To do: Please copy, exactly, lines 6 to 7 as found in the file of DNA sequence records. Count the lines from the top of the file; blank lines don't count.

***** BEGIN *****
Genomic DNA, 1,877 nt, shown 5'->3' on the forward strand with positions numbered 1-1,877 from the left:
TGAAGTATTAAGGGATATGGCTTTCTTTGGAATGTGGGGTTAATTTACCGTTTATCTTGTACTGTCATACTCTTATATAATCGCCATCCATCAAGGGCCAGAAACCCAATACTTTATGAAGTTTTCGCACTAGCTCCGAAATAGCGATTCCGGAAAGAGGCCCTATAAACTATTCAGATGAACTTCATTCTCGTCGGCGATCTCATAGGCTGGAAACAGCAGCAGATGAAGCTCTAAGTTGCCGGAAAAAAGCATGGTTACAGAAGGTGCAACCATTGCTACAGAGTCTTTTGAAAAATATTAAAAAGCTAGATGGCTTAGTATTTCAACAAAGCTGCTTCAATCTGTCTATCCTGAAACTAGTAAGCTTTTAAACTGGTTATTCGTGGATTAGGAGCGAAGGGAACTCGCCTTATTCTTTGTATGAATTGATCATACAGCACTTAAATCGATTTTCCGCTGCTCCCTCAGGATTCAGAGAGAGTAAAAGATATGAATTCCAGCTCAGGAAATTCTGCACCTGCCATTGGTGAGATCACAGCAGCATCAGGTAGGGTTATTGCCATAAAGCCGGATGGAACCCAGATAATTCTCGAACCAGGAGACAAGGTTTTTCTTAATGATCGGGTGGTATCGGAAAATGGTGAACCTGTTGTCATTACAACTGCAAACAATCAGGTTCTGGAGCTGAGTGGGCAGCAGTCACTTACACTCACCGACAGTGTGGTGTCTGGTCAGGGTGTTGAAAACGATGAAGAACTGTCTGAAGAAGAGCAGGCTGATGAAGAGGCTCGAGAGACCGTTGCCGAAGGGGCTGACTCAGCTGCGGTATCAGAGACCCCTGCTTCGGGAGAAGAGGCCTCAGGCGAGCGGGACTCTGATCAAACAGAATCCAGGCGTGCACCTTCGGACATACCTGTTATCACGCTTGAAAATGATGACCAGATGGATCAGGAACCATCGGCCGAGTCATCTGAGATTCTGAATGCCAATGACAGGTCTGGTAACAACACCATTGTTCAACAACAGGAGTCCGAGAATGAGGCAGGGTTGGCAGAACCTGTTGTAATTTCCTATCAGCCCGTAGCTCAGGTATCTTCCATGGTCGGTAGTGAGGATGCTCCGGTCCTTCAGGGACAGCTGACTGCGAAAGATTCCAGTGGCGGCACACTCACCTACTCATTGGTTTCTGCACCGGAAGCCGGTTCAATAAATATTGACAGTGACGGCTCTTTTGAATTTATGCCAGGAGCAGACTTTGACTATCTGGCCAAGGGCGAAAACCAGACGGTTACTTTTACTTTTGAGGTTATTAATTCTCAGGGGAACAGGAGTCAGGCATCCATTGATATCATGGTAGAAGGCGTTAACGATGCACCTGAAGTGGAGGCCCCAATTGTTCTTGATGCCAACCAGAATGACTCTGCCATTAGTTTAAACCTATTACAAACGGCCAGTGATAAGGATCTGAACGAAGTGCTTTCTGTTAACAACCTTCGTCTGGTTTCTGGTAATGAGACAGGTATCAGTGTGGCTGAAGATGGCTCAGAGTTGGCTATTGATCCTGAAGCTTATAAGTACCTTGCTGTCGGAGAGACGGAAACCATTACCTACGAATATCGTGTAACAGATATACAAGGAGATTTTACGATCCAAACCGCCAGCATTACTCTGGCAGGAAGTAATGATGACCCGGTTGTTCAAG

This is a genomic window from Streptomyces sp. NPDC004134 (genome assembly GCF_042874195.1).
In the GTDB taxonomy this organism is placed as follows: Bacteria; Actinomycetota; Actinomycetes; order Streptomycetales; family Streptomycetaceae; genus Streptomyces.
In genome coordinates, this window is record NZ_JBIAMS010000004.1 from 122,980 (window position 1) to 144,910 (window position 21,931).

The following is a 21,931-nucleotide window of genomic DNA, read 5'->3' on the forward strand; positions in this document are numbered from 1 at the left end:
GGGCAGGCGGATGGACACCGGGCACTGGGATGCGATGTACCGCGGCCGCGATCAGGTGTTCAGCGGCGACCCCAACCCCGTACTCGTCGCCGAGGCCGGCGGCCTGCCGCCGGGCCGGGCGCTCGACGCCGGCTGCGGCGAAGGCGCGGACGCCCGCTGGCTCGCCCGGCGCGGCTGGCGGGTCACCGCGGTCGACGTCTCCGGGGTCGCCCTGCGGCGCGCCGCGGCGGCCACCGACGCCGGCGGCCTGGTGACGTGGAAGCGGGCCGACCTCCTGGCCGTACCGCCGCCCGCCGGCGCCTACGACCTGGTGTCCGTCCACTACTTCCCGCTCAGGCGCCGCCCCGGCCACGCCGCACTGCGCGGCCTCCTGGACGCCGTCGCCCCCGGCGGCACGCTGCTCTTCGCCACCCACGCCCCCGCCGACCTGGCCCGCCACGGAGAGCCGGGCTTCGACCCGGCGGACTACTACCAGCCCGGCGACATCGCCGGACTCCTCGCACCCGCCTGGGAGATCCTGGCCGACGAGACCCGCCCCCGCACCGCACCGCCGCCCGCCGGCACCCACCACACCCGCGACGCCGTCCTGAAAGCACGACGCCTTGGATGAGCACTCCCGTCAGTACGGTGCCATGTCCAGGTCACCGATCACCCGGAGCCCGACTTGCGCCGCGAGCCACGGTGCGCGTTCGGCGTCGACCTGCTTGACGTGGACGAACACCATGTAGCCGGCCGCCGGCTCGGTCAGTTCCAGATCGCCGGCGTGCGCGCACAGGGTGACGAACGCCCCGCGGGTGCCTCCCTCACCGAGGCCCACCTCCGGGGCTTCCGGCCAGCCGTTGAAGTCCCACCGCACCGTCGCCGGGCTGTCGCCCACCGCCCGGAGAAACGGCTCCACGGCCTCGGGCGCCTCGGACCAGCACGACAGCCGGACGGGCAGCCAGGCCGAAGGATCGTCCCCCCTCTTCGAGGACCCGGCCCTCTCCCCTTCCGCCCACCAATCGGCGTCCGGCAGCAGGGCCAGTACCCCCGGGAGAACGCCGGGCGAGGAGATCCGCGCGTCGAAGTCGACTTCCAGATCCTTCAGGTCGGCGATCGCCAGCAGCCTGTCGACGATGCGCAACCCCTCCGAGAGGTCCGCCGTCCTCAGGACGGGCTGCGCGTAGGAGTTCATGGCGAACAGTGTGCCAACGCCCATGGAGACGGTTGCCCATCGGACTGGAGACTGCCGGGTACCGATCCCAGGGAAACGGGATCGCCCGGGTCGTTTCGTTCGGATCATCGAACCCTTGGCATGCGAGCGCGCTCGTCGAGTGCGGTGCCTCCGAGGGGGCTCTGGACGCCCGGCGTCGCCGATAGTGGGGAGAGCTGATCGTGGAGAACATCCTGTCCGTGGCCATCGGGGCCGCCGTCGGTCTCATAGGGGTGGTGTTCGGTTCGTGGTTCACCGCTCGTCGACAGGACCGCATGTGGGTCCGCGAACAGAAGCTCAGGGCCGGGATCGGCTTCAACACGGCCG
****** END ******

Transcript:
The following is a 21,931-nucleotide window of genomic DNA, read 5'->3' on the forward strand; positions in this document are numbered from 1 at the left end:
GGGCAGGCGGATGGACACCGGGCACTGGGATGCGATGTACCGCGGCCGCGATCAGGTGTTCAGCGGCGACCCCAACCCCGTACTCGTCGCCGAGGCCGGCGGCCTGCCGCCGGGCCGGGCGCTCGACGCCGGCTGCGGCGAAGGCGCGGACGCCCGCTGGCTCGCCCGGCGCGGCTGGCGGGTCACCGCGGTCGACGTCTCCGGGGTCGCCCTGCGGCGCGCCGCGGCGGCCACCGACGCCGGCGGCCTGGTGACGTGGAAGCGGGCCGACCTCCTGGCCGTACCGCCGCCCGCCGGCGCCTACGACCTGGTGTCCGTCCACTACTTCCCGCTCAGGCGCCGCCCCGGCCACGCCGCACTGCGCGGCCTCCTGGACGCCGTCGCCCCCGGCGGCACGCTGCTCTTCGCCACCCACGCCCCCGCCGACCTGGCCCGCCACGGAGAGCCGGGCTTCGACCCGGCGGACTACTACCAGCCCGGCGACATCGCCGGACTCCTCGCACCCGCCTGGGAGATCCTGGCCGACGAGACCCGCCCCCGCACCGCACCGCCGCCCGCCGGCACCCACCACACCCGCGACGCCGTCCTGAAAGCACGACGCCTTGGATGAGCACTCCCGTCAGTACGGTGCCATGTCCAGGTCACCGATCACCCGGAGCCCGACTTGCGCCGCGAGCCACGGTGCGCGTTCGGCGTCGACCTGCTTGACGTGGACGAACACCATGTAGCCGGCCGCCGGCTCGGTCAGTTCCAGATCGCCGGCGTGCGCGCACAGGGTGACGAACGCCCCGCGGGTGCCTCCCTCACCGAGGCCCACCTCCGGGGCTTCCGGCCAGCCGTTGAAGTCCCACCGCACCGTCGCCGGGCTGTCGCCCACCGCCCGGAGAAACGGCTCCACGGCCTCGGGCGCCTCGGACCAGCACGACAGCCGGACGGGCAGCCAGGCCGAAGGATCGTCCCCCCTCTTCGAGGACCCGGCCCTCTCCCCTTCCGCCCACCAATCGGCGTCCGGCAGCAGGGCCAGTACCCCCGGGAGAACGCCGGGCGAGGAGATCCGCGCGTCGAAGTCGACTTCCAGATCCTTCAGGTCGGCGATCGCCAGCAGCCTGTCGACGATGCGCAACCCCTCCGAGAGGTCCGCCGTCCTCAGGACGGGCTGCGCGTAGGAGTTCATGGCGAACAGTGTGCCAACGCCCATGGAGACGGTTGCCCATCGGACTGGAGACTGCCGGGTACCGATCCCAGGGAAACGGGATCGCCCGGGTCGTTTCGTTCGGATCATCGAACCCTTGGCATGCGAGCGCGCTCGTCGAGTGCGGTGCCTCCGAGGGGGCTCTGGACGCCCGGCGTCGCCGATAGTGGGGAGAGCTGATCGTGGAGAACATCCTGTCCGTGGCCATCGGGGCCGCCGTCGGTCTCATAGGGGTGGTGTTCGGTTCGTGGTTCACCGCTCGTCGACAGGACCGCATGTGGGTCCGCGAACAGAAGCTCAGGGCCGGGATCGGCTTCAACACGGCCG